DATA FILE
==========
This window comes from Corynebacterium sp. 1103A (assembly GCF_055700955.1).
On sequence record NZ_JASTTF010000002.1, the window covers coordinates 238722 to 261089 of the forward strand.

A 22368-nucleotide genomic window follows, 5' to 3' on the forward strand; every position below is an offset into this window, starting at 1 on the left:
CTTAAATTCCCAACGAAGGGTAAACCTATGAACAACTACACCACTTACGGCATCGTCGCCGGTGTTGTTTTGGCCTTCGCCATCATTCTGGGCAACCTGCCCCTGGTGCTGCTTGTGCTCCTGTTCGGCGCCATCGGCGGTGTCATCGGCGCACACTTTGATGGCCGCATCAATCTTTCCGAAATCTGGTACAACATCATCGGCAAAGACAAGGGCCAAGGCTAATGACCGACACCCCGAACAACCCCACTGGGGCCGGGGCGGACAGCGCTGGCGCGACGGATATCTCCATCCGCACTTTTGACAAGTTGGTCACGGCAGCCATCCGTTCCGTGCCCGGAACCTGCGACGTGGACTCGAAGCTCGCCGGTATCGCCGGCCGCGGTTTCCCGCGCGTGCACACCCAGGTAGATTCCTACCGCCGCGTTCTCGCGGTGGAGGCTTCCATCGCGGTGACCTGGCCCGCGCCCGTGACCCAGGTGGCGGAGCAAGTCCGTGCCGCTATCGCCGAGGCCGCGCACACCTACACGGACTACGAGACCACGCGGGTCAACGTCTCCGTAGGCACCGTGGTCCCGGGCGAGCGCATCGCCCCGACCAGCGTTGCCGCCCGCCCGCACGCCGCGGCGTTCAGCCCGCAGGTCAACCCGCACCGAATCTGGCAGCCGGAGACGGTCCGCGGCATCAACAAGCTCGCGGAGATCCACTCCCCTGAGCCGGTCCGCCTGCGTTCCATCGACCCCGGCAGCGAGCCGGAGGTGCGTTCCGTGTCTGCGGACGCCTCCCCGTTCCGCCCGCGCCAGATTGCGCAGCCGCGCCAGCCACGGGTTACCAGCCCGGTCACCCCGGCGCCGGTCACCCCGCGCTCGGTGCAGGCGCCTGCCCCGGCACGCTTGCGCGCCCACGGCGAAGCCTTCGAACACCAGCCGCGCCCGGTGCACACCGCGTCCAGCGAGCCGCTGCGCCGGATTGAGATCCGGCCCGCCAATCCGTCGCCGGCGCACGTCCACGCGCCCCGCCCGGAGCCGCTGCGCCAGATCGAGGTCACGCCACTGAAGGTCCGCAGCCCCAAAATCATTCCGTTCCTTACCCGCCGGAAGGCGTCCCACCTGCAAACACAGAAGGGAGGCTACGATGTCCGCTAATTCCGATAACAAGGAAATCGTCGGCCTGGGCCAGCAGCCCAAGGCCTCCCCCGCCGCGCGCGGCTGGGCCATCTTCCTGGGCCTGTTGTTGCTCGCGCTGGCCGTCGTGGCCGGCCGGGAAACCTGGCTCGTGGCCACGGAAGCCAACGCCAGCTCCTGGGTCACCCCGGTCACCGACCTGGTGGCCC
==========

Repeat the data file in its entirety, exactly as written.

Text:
This window comes from Corynebacterium sp. 1103A (assembly GCF_055700955.1).
On sequence record NZ_JASTTF010000002.1, the window covers coordinates 238722 to 261089 of the forward strand.

A 22368-nucleotide genomic window follows, 5' to 3' on the forward strand; every position below is an offset into this window, starting at 1 on the left:
CTTAAATTCCCAACGAAGGGTAAACCTATGAACAACTACACCACTTACGGCATCGTCGCCGGTGTTGTTTTGGCCTTCGCCATCATTCTGGGCAACCTGCCCCTGGTGCTGCTTGTGCTCCTGTTCGGCGCCATCGGCGGTGTCATCGGCGCACACTTTGATGGCCGCATCAATCTTTCCGAAATCTGGTACAACATCATCGGCAAAGACAAGGGCCAAGGCTAATGACCGACACCCCGAACAACCCCACTGGGGCCGGGGCGGACAGCGCTGGCGCGACGGATATCTCCATCCGCACTTTTGACAAGTTGGTCACGGCAGCCATCCGTTCCGTGCCCGGAACCTGCGACGTGGACTCGAAGCTCGCCGGTATCGCCGGCCGCGGTTTCCCGCGCGTGCACACCCAGGTAGATTCCTACCGCCGCGTTCTCGCGGTGGAGGCTTCCATCGCGGTGACCTGGCCCGCGCCCGTGACCCAGGTGGCGGAGCAAGTCCGTGCCGCTATCGCCGAGGCCGCGCACACCTACACGGACTACGAGACCACGCGGGTCAACGTCTCCGTAGGCACCGTGGTCCCGGGCGAGCGCATCGCCCCGACCAGCGTTGCCGCCCGCCCGCACGCCGCGGCGTTCAGCCCGCAGGTCAACCCGCACCGAATCTGGCAGCCGGAGACGGTCCGCGGCATCAACAAGCTCGCGGAGATCCACTCCCCTGAGCCGGTCCGCCTGCGTTCCATCGACCCCGGCAGCGAGCCGGAGGTGCGTTCCGTGTCTGCGGACGCCTCCCCGTTCCGCCCGCGCCAGATTGCGCAGCCGCGCCAGCCACGGGTTACCAGCCCGGTCACCCCGGCGCCGGTCACCCCGCGCTCGGTGCAGGCGCCTGCCCCGGCACGCTTGCGCGCCCACGGCGAAGCCTTCGAACACCAGCCGCGCCCGGTGCACACCGCGTCCAGCGAGCCGCTGCGCCGGATTGAGATCCGGCCCGCCAATCCGTCGCCGGCGCACGTCCACGCGCCCCGCCCGGAGCCGCTGCGCCAGATCGAGGTCACGCCACTGAAGGTCCGCAGCCCCAAAATCATTCCGTTCCTTACCCGCCGGAAGGCGTCCCACCTGCAAACACAGAAGGGAGGCTACGATGTCCGCTAATTCCGATAACAAGGAAATCGTCGGCCTGGGCCAGCAGCCCAAGGCCTCCCCCGCCGCGCGCGGCTGGGCCATCTTCCTGGGCCTGTTGTTGCTCGCGCTGGCCGTCGTGGCCGGCCGGGAAACCTGGCTCGTGGCCACGGAAGCCAACGCCAGCTCCTGGGTCACCCCGGTCACCGACCTGGTGGCCC